Non-chemical weed control systems in organically grown spring oilseed rape

Aušra Marcinkevičienė, Rimantas Velička, Rita Mockevičienė, Rita Pupalienė, Zita Kriaučiūnienė, Lina Marija Butkevičienė, Robertas Kosteckas, Sigitas Čekanauskas


This study aims to determine the impact of different non-chemical weed control systems on organically grown spring oilseed rape (Brassica napus L.) crop weediness and yield of seeds. Non-chemical weed control systems: 1) thermal (water steam), 2) mechanical (inter-row loosening), and 3) smothering (self-regulation). Thermal (1.5–1.8 times) and mechanical (2.5–6.8 times) weed control systems significantly reduced the number of weed seedlings in spring oilseed rape crop, compared with the weed smothering system. The most effective system of weed control in rape crop was mechanical (efficiency 30.9–75.5 %). Efficiency of thermal weed control system, compared with mechanical, was lower, 28.4–40.0 %. Before rape harvesting in plots where mechanical weed control was applied, compared with plots where weed smothering was used, the number of weeds was significantly 3.2–4.4 times lower, and dry matter mass of weeds was 2.2–3.1 times lower. The yield of rape seeds increased with increasing efficiency of thermal and mechanical weed control. In 2014, the yield of rape seeds depended on number of weed seedlings and dry matter mass of weeds before rape harvesting.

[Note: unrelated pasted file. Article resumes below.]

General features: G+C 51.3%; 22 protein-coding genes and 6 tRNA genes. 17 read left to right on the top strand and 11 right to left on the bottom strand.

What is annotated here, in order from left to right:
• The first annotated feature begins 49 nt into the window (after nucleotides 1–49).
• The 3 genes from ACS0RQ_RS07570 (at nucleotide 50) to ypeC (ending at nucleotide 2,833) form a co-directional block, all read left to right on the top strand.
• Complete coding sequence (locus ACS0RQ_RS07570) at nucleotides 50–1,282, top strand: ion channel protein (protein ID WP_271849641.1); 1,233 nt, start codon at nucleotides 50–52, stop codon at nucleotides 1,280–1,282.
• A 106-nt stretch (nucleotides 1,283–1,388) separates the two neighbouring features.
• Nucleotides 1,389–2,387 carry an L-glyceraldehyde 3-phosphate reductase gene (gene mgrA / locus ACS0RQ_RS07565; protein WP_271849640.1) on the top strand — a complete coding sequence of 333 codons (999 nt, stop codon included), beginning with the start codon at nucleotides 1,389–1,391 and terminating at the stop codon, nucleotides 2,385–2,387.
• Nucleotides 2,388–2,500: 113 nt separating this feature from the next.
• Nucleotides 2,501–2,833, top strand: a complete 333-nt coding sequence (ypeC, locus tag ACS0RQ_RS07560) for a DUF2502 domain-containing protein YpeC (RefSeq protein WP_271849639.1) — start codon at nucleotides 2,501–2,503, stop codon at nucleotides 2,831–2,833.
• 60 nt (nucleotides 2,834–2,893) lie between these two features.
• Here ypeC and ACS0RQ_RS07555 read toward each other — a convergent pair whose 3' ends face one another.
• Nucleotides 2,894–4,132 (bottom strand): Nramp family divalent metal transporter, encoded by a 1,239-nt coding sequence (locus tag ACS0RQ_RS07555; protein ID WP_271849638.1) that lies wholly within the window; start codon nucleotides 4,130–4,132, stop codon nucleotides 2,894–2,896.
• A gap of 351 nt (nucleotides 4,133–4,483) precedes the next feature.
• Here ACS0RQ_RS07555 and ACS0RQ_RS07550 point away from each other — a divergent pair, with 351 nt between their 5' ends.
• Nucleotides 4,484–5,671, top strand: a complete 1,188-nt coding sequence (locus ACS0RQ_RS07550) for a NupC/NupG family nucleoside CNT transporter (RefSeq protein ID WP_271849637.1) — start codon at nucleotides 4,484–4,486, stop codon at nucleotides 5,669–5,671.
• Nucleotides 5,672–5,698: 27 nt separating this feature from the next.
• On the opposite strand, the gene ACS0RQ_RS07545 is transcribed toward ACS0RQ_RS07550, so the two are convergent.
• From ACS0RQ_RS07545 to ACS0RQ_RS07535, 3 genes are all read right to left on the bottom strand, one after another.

Keywords: spring oilseed rape, weed control systems, weed, yield, organic farming

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